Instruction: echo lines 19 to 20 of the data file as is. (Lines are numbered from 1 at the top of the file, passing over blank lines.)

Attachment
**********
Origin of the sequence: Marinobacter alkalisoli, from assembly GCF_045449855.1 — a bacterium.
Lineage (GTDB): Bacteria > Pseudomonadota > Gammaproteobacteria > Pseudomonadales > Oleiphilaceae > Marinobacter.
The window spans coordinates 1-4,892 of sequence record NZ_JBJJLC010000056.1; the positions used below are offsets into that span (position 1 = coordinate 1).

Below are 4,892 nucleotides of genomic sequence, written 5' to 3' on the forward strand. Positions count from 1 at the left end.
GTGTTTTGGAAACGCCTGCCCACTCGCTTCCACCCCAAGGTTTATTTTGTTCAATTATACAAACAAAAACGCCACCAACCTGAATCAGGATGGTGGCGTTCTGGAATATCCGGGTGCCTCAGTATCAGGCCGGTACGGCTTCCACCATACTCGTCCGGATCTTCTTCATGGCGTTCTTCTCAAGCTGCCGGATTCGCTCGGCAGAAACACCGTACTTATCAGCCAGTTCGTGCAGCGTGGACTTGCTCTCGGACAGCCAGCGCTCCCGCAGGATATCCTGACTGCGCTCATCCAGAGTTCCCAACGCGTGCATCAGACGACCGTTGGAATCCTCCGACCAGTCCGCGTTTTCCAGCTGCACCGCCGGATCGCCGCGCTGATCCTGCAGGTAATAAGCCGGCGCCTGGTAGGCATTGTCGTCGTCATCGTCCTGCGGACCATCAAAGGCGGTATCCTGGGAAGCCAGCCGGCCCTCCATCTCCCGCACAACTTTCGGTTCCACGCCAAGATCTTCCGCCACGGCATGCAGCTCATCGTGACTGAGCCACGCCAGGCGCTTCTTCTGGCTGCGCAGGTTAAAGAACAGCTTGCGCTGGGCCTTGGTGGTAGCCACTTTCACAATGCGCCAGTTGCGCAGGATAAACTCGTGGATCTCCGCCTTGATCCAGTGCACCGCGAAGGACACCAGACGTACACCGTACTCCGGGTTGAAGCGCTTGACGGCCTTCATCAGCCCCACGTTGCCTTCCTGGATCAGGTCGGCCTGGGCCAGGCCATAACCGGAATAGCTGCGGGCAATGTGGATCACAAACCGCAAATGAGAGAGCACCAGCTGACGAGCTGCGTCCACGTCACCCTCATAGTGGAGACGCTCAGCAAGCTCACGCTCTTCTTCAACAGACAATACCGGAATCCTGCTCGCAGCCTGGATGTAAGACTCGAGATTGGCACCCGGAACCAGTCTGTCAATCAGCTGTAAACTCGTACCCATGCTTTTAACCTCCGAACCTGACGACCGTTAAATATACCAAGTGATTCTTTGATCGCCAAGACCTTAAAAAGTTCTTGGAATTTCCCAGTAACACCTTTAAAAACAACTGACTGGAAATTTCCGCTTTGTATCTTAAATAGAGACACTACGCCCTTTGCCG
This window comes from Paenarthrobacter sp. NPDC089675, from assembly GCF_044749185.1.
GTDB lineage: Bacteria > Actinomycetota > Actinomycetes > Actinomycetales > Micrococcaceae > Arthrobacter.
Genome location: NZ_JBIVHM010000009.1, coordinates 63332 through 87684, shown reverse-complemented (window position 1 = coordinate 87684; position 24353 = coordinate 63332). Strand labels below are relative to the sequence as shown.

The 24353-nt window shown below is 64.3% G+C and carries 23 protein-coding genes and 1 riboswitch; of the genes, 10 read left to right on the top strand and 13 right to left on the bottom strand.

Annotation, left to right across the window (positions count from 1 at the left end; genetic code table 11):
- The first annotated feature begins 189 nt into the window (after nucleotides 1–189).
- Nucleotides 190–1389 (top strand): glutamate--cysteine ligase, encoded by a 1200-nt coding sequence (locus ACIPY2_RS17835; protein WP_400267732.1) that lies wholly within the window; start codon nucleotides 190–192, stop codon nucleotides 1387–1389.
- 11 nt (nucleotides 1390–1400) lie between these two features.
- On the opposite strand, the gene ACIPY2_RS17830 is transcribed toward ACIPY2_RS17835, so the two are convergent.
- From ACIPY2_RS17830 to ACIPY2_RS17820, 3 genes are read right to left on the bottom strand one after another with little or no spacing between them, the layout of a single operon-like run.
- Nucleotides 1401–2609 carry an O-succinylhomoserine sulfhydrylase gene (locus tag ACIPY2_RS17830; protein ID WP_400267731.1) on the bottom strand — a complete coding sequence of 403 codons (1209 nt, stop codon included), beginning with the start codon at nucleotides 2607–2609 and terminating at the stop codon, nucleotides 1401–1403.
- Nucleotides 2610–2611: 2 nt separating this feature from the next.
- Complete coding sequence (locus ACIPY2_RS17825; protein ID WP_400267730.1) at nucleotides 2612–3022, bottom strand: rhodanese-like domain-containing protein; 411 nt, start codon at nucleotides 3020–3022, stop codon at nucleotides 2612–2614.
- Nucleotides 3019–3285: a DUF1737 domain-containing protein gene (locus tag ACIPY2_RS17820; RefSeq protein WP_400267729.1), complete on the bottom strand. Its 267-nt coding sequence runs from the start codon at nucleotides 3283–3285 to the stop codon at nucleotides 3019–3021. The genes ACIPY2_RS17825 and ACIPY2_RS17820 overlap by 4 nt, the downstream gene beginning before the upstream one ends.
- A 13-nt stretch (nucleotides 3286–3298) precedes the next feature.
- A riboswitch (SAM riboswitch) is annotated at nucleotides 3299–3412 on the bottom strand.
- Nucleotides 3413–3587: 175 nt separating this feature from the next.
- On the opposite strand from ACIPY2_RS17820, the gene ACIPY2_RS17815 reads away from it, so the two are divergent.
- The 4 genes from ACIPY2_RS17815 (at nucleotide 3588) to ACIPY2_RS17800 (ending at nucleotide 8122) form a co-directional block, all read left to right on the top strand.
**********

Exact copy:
- Nucleotides 3019–3285: a DUF1737 domain-containing protein gene (locus tag ACIPY2_RS17820; RefSeq protein WP_400267729.1), complete on the bottom strand. Its 267-nt coding sequence runs from the start codon at nucleotides 3283–3285 to the stop codon at nucleotides 3019–3021. The genes ACIPY2_RS17825 and ACIPY2_RS17820 overlap by 4 nt, the downstream gene beginning before the upstream one ends.
- A 13-nt stretch (nucleotides 3286–3298) precedes the next feature.